Ransomware is big business, and the threat is growing.
Just days ago the Irish health service was crippled by what was described as possibly the most significant cybercrime attack on the Irish state in history. Patient appointments were cancelled, delays ensued and computer systems were shut down as IT experts rushed to assess the damage.
Make no mistake, ransomware’s impact goes far beyond the financial. When public organisations or large corporates are hit, citizens or customers also become victims.
The energy sector is also a target including a ransomware attack on the Colonial Pipeline, the US’s largest fuel pipeline. This caused days of shutdown that spiked petrol prices and caused widespread panic in the market. Closer to home, the Scottish Environment Protection Agency (SEPA) was hit with an attack on Christmas Eve last year that led to some 4,000 sensitive files including contracts, databases and strategy documents being published on the dark web.
Ransomware attacks infect a computer system with malicious software that encrypts or blocks access to files, rendering them inaccessible. The attackers then typically contact the victim asking them to pay a ransom in exchange for a digital key to unlock their files – something the unprepared are often forced to resort to. While this may sound like the type of thing you would see in a spy thriller on TV, worryingly they are no longer uncommon.
Cybersecurity firm Sophos estimates that some 37 per cent of organisations have been targeted in 2021, with the average cost of recovering from a ransomware attack more than doubling in the last year – hitting almost US$2 million. More concerning still, only 8 per cent of organisations that gave in to the hackers’ demands and paid the ransom managed to get back all of their data.
So what can be done in the face of such threats? As is often the case with cybersecurity, preparation is key, and there are obligations that businesses must adhere to.
Practicising good “digital hygiene” within your business is a key element of preventing such attacks – this involves ensuring all staff have been appropriately trained to use IT systems in a safe way, recognise potential phishing attempts, and understand the risks.
Another key weapon in the fight against ransomware is the regular creation of backups of all corporate data. While the task may sound tedious, a ransomware attack is only as effective as its impact on your data – if you have backed up recently, then it is much easier to get back online – it doesn’t of course resolve the fact data is out there.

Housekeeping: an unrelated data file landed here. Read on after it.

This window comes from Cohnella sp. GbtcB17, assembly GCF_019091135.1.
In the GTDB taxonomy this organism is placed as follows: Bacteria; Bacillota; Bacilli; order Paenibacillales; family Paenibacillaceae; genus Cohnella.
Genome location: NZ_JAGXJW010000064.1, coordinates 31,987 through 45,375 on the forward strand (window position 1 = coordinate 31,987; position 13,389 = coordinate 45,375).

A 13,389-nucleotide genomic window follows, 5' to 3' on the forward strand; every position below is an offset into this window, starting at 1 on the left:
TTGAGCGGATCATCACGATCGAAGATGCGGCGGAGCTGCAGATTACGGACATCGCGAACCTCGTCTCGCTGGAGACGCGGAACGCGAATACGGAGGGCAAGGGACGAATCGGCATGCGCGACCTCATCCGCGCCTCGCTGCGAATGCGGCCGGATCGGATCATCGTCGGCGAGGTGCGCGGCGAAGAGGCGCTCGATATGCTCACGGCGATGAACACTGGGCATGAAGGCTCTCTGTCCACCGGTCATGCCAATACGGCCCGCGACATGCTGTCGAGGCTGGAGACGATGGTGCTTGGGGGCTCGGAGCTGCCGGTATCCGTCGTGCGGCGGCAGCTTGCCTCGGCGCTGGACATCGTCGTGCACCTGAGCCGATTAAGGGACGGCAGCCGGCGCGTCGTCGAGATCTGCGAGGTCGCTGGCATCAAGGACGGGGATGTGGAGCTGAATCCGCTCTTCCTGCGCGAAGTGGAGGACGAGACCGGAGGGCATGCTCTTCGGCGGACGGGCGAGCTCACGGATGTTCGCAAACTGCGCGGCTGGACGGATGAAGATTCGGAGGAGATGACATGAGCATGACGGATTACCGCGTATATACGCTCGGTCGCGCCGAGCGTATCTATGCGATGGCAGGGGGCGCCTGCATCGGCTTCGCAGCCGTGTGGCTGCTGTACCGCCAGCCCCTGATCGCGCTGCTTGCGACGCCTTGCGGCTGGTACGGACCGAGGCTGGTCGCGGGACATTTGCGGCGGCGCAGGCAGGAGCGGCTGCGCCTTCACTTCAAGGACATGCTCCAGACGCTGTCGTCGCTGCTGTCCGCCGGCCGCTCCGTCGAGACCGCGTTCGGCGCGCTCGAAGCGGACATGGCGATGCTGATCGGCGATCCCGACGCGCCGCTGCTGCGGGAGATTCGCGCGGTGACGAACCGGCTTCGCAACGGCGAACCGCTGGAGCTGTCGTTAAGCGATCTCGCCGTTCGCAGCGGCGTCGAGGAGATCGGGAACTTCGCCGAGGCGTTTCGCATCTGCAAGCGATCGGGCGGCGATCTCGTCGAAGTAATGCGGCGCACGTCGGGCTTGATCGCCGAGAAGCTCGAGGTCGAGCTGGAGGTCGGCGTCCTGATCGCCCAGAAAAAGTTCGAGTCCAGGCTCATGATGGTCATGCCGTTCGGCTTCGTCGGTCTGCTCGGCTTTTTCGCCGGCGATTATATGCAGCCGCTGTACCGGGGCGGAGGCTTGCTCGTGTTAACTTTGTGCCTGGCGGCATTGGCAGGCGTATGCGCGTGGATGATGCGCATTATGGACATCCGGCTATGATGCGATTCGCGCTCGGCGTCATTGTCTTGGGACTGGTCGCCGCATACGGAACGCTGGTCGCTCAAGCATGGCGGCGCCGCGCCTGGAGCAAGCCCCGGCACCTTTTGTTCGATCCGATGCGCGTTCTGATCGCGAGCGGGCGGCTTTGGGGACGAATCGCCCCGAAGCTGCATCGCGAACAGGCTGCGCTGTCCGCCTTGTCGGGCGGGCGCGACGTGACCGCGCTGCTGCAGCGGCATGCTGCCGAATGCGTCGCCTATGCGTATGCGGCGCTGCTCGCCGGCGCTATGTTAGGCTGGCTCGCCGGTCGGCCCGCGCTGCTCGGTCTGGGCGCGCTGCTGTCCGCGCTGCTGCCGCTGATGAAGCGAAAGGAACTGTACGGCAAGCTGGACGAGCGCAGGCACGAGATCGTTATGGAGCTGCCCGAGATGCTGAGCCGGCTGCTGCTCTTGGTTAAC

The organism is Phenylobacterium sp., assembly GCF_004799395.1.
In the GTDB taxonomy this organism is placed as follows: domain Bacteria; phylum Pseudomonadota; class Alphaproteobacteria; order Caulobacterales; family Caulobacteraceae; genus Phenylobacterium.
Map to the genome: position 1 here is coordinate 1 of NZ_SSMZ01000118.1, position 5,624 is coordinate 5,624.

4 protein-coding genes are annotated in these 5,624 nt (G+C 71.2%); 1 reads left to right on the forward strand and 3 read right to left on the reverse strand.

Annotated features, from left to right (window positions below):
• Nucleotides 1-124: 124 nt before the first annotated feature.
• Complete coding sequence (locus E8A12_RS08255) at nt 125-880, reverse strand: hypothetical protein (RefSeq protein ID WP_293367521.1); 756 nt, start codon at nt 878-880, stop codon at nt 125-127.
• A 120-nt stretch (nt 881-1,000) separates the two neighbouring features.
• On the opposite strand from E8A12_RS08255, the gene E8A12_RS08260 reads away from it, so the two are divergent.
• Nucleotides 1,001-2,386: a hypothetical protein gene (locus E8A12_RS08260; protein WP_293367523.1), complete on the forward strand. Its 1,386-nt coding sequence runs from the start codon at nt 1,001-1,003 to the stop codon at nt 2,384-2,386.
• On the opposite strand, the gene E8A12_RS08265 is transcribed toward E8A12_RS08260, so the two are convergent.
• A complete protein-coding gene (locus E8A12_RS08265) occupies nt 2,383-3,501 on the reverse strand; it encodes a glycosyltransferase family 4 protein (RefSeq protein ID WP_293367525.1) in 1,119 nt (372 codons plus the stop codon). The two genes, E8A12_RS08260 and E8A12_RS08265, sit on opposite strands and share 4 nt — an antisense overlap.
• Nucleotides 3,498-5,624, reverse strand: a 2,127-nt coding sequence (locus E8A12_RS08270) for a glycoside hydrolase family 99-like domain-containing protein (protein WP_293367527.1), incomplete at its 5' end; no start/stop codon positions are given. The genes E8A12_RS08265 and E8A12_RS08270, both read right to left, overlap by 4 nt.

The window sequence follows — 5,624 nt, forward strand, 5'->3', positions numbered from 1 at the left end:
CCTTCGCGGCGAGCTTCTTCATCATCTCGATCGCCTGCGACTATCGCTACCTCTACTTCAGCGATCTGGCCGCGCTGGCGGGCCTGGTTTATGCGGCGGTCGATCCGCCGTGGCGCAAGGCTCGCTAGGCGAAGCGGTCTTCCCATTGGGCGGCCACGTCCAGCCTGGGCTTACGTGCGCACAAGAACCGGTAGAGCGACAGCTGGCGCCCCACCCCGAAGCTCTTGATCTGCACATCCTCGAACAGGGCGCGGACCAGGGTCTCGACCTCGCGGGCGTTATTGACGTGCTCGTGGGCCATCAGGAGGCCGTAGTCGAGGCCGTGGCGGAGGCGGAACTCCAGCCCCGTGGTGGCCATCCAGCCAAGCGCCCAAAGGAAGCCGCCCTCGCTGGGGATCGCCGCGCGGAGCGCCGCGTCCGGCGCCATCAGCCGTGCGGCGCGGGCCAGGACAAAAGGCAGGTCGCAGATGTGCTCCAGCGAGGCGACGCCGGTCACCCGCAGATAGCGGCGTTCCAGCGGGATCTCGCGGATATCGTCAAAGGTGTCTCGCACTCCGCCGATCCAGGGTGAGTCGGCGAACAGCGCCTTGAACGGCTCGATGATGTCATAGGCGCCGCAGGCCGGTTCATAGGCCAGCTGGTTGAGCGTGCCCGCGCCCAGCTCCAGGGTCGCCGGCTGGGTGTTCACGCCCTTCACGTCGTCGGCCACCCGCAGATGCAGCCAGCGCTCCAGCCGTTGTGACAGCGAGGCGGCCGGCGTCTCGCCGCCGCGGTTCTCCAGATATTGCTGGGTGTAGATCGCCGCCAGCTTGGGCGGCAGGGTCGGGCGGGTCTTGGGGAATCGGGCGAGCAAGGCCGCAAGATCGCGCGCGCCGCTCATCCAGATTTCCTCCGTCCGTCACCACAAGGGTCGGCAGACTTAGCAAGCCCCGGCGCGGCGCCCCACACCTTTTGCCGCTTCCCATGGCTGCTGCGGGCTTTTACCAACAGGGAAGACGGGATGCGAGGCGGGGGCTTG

Many of these steps are recognised as best practice, and do in fact, in many cases, form part of your legal obligations from a data protection perspective including compliance with the GDPR.
The Network and Information Systems Regulations 2018 (NIS Regulations) are also worth bearing in mind. These aim to achieve a high common level of digital security within the EU – and the UK government is maintaining the obligations despite Brexit.
The NIS Regulations impose duties on organisations that are identified as “operators of essential services” to manage the risks posed to the security of network and information systems on which their essential service relies; and to prevent and minimise the impact of security incidents.
There is a duty to report any incidents within 72 hours and penalties of up to £17 million for breach of the NIS Regulations.
Many oil and gas businesses, both upstream and downstream, are caught by the “essential services” definition, and must take action accordingly. But in the energy sector, any business in the supply chain needs to think about their role in supporting their client. In our experience, suppliers are a weak link in the chain that can lead to exposure and, also contractual liability. We know that breaches usually end up in fights over responsibility splits.
Never assume that you are too big, too small, or too insignificant to fall prey to a ransomware attack, and you will prove a far harder target than your would-be attackers are expecting.
Ross McKenzie is a partner with international law firm, Addleshaw Goddard based in Aberdeen. He advises clients in the energy sector on compliance with data protection laws and technology contracting. Kyle Sinclair, a trainee in AG’s Aberdeen office supporting clients in corporate and commercial work in the energy sector, contributed to the article.
Contact Ross to find out more: Ross.McKenzie@addleshawgoddard.com